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The son of Justo Ramón and Antonia Cajal, Ramón y Cajal was born from Aragonese parents in Petilla de Aragón, a Navarrese enclave in Aragon, Spain. As a child he was transferred between many different schools because of his poor behaviour and anti-authoritarian attitude. An extreme example of his precociousness and rebelliousness is his imprisonment at the age of eleven for destroying the town gate with a homemade cannon. He was an avid painter, artist, and gymnast. He worked for a time as a shoemaker and barber, and was well known for his pugnacious attitude.
Ramón y Cajal attended the medical school of Zaragoza, from which he graduated in 1873. Shortly after receiving his degree he was drafted as a medical officer of the Spanish Army. As part of his tour of duty he was sent to Cuba, where he contractedmalaria. After returning to Spain he married Silveria Fañanás García in 1879, with whom he had four daughters and three sons. He was appointed as a university professor at Universitat de València in 1881, and in 1883 he received his medical degree in Madrid. He later held professorships in both Barcelona and Madrid. He was Director of the Zaragoza Museum (1879), Director of the National Institute of Hygiene (1899), and founder of the Laboratorio de Investigaciones Biológicas (1922) (later renamed to the Instituto Cajal}}, or Cajal Institute). He died in Madrid in 1934.
Works and theories Edit
Ramón y Cajal's most famous studies were on the fine structure of the central nervous system. Cajal used a histological staining technique developed by his contemporary Camillo Golgi. Golgi found that by treating brain tissue with a silver chromate solution, a relatively small number of neurons in the brain were darkly stained. This allowed him to resolve in detail the structure of individual neurons and led him to conclude that nervous tissue was a continuous reticulum (or web) of interconnected cells much like those in the circulatory system.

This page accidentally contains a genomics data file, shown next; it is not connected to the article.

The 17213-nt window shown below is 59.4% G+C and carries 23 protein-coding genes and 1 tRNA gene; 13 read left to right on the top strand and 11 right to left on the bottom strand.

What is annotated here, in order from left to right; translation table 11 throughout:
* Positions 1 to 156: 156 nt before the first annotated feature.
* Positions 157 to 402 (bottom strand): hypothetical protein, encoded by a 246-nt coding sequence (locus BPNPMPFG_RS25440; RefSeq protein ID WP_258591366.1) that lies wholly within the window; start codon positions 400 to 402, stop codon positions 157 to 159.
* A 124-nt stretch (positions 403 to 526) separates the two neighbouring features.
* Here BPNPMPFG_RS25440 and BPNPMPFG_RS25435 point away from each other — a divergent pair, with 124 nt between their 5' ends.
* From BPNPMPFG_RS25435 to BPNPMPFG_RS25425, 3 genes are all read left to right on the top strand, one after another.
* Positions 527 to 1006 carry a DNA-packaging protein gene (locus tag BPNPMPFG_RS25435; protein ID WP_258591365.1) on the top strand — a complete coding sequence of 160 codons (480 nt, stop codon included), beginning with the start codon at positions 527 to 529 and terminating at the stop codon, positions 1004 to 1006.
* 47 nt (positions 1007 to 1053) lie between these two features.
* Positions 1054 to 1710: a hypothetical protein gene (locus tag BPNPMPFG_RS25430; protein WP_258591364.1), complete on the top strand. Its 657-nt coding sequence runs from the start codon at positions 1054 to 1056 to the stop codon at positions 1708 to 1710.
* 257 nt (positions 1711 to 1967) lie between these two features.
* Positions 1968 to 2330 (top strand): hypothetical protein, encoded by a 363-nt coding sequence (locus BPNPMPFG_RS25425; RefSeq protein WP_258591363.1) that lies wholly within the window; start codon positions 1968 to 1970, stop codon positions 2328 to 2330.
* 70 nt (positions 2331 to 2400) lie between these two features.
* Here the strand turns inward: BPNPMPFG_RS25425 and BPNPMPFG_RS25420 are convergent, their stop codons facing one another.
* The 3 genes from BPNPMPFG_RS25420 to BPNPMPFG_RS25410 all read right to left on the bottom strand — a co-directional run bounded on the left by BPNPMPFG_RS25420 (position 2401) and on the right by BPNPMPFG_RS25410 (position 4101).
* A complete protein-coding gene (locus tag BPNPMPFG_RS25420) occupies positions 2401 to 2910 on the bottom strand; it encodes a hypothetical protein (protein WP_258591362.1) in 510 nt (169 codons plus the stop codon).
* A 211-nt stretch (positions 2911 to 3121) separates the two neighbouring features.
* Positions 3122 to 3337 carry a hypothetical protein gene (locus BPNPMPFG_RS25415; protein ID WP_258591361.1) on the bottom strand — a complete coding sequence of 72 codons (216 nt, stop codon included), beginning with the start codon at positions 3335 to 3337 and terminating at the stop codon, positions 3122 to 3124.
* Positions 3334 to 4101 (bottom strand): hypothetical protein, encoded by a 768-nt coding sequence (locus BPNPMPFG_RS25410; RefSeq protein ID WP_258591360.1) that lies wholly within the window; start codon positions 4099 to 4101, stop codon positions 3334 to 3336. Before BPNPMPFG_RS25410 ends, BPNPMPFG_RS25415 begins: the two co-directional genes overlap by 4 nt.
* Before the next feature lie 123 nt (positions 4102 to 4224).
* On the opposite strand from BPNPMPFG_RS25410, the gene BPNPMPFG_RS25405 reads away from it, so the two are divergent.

Using Golgi's method, Ramón y Cajal reached a very different conclusion. He postulated that the nervous system is made up of billions of separate neurons and that these cells are polarized. Rather than forming a continuous web, Cajal suggested that neurons communicate with each other via specialized junctions called "synapses", a term that was coined by Sherrington in 1897. This hypothesis became the basis of the neuron doctrine, which states that the individual unit of the nervous system is a single neuron. Electron microscopy later showed that a plasma membrane completely enclosed each neuron, supporting Cajal's theory, and weakening Golgi's reticular theory.
However, with the discovery of electrical synapses (direct junctions between nerve cells), some have argued that Golgi was at least partially correct. For this work Ramón y Cajal and Golgi shared the Nobel Prize in Physiology or Medicine in 1906.
Ramón y Cajal also proposed that the way axons grow is via a growth cone at their ends. He understood that neural cells could sense chemical signals that indicated a direction for growth, a process called chemotaxis.
Distinctions and books Edit
Among his many distinctions and societal memberships, Ramón y Cajal was also made an honorary Doctor of Medicine of the Universities of Cambridge and Würzburg and honorary Doctor of Philosophy of the Clark University.
He published over 100 scientific works and articles in French, Spanish, and German. Among his most notable were Rules and advices on scientific investigation, Histology, Degeneration and regeneration of the nervous system, Manual of normal histology and micrographic technique, Elements of histology, Manual of general pathological anatomy, New ideas on the fine anatomy of the nerve centres, Textbook on the nervous system of man and the vertebrates, and The retina of vertebrates.
In 1905, he published five science-fictional "Vacation Stories" under the pen name "Dr. Bacteria."
Gallery of drawings by Santiago Ramón y CajalEdit
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